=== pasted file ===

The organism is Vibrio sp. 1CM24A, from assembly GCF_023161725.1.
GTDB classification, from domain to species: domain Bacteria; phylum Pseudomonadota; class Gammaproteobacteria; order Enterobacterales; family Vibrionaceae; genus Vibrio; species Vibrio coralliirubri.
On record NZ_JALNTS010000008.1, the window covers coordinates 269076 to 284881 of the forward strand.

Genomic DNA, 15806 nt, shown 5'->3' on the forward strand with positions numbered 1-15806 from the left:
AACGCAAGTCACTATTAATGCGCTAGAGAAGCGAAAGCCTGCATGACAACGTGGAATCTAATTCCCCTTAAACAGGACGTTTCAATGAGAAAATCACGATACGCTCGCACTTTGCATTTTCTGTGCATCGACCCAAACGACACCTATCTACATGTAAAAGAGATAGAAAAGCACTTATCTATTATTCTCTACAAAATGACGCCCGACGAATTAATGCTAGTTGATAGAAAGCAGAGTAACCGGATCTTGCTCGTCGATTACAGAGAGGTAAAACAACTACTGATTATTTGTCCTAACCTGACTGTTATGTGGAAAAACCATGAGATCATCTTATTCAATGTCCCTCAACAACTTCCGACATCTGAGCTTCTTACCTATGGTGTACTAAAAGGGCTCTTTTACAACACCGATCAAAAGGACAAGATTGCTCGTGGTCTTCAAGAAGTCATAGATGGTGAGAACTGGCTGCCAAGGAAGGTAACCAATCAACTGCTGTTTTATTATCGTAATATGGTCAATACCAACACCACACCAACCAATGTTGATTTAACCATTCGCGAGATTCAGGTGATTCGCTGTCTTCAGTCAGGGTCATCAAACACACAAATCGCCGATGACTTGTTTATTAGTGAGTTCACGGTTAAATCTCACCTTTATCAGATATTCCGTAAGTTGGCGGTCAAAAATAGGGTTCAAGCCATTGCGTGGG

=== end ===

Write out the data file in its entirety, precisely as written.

The organism is Vibrio sp. 1CM24A, from assembly GCF_023161725.1.
GTDB classification, from domain to species: domain Bacteria; phylum Pseudomonadota; class Gammaproteobacteria; order Enterobacterales; family Vibrionaceae; genus Vibrio; species Vibrio coralliirubri.
On record NZ_JALNTS010000008.1, the window covers coordinates 269076 to 284881 of the forward strand.

Genomic DNA, 15806 nt, shown 5'->3' on the forward strand with positions numbered 1-15806 from the left:
AACGCAAGTCACTATTAATGCGCTAGAGAAGCGAAAGCCTGCATGACAACGTGGAATCTAATTCCCCTTAAACAGGACGTTTCAATGAGAAAATCACGATACGCTCGCACTTTGCATTTTCTGTGCATCGACCCAAACGACACCTATCTACATGTAAAAGAGATAGAAAAGCACTTATCTATTATTCTCTACAAAATGACGCCCGACGAATTAATGCTAGTTGATAGAAAGCAGAGTAACCGGATCTTGCTCGTCGATTACAGAGAGGTAAAACAACTACTGATTATTTGTCCTAACCTGACTGTTATGTGGAAAAACCATGAGATCATCTTATTCAATGTCCCTCAACAACTTCCGACATCTGAGCTTCTTACCTATGGTGTACTAAAAGGGCTCTTTTACAACACCGATCAAAAGGACAAGATTGCTCGTGGTCTTCAAGAAGTCATAGATGGTGAGAACTGGCTGCCAAGGAAGGTAACCAATCAACTGCTGTTTTATTATCGTAATATGGTCAATACCAACACCACACCAACCAATGTTGATTTAACCATTCGCGAGATTCAGGTGATTCGCTGTCTTCAGTCAGGGTCATCAAACACACAAATCGCCGATGACTTGTTTATTAGTGAGTTCACGGTTAAATCTCACCTTTATCAGATATTCCGTAAGTTGGCGGTCAAAAATAGGGTTCAAGCCATTGCGTGGG